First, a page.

California schools move into Common Core
New approach emphasizes more than getting the answer
Cynthia E. Griffin | 8/14/2014, midnight
With school starting around the region, parents need to know about a critical change that is being launched full scale at public schools in Los Angeles County.
Known as the Common Core state educational standards, the program represents a new approach to looking at education and teaching. The Common Core standards are learning goals for what students should know and be able to do at each grade level. They also help teachers ensure that their students have the skills and knowledge needed to be successful, while also helping parents to understand what is expected of their children.
What makes this effort different is that the state education chiefs and governors in 48 states came together to develop the Common Core standards, which are college- and career-ready standards for kindergarten through 12th grade in English language arts/literacy and mathematics.
Currently 43 states voluntarily adopted and implemented the standards, and ideally this will eliminate the educational disparities often found in the past from state to state.
In addition, in California school districts, the way educators are approaching teaching is different. Fill-in bubble tests are essentially a thing of the past. Instead, according to Compton Superintendent Darren Brawley, there will be a lot of project-based learning and rather than just finding the answer, students will spend more time reading, writing and explaining exactly how they arrive at a solution.
“In kindergarten, for example they learn numbers, shapes and colors. But now instead of just learning the shapes, students may be asked to describe the similarities and difference,” explained Brawley, adding that they may also be asked to manipulate the shapes or colors on a computer.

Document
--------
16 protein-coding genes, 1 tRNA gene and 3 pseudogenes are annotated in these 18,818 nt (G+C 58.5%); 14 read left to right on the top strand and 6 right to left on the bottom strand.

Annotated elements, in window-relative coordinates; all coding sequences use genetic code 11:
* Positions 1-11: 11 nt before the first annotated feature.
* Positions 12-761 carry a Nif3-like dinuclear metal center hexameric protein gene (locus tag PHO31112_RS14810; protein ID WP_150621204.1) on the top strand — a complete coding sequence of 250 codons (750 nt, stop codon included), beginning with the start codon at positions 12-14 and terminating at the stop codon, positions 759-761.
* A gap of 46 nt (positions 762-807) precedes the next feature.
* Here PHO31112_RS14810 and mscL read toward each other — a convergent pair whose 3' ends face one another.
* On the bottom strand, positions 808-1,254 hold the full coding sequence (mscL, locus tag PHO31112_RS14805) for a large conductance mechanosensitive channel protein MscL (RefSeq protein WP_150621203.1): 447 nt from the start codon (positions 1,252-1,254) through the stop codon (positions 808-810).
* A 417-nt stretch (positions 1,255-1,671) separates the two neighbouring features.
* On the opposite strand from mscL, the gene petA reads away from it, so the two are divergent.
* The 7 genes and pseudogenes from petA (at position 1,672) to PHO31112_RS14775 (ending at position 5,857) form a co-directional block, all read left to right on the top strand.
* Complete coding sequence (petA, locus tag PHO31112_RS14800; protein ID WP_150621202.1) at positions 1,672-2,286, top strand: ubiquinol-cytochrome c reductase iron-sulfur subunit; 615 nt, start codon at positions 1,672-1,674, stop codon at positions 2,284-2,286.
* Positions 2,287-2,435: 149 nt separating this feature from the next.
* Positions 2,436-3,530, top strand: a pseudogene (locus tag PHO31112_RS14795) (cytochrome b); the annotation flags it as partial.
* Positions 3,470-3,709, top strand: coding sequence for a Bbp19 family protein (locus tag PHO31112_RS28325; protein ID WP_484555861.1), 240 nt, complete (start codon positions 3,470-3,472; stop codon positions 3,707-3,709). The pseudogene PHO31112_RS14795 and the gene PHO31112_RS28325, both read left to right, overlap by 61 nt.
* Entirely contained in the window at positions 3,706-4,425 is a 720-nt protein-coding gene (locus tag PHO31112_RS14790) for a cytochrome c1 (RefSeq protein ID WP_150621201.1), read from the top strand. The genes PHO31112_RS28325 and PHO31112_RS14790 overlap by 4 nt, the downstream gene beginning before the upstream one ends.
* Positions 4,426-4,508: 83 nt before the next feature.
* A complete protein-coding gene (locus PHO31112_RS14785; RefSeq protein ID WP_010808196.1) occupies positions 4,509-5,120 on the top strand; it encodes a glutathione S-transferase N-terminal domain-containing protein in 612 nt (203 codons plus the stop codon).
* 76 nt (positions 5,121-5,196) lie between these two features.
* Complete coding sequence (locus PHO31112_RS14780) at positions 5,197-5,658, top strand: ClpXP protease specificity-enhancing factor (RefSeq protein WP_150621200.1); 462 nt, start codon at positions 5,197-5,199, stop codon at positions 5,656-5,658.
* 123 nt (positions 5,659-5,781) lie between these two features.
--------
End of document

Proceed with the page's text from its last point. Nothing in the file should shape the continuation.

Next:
One key difference is interactivity, added Brawley, noting that parents now can get involved by ensuring that their children have the ability to talk you through the steps involved in solving problems.
In order to assess how well students are mastering the content, new state-wide tests were created in California based on the Common Core, and school districts have been rolling them out over the last several years.
According to the website, www.capta.org, the new testing system called Smarter Balanced, will evaluate student achievement in a more meaningful way by leveraging technology that tailors questions to responses.
The new standards and tests will:
• Promote students to think more deeply and critically about the content they learn in school across disciplines;
• Encourage educators to provide deeper learning opportunities for students.
• Measure student progress toward college-and-career readiness, enabling educators to diagnose any problems and intervene accordingly; and
• Test student achievement in a more meaningful way by leveraging technology that tailors questions to responses.
The www.capta.org website is the parent guide to Common Core.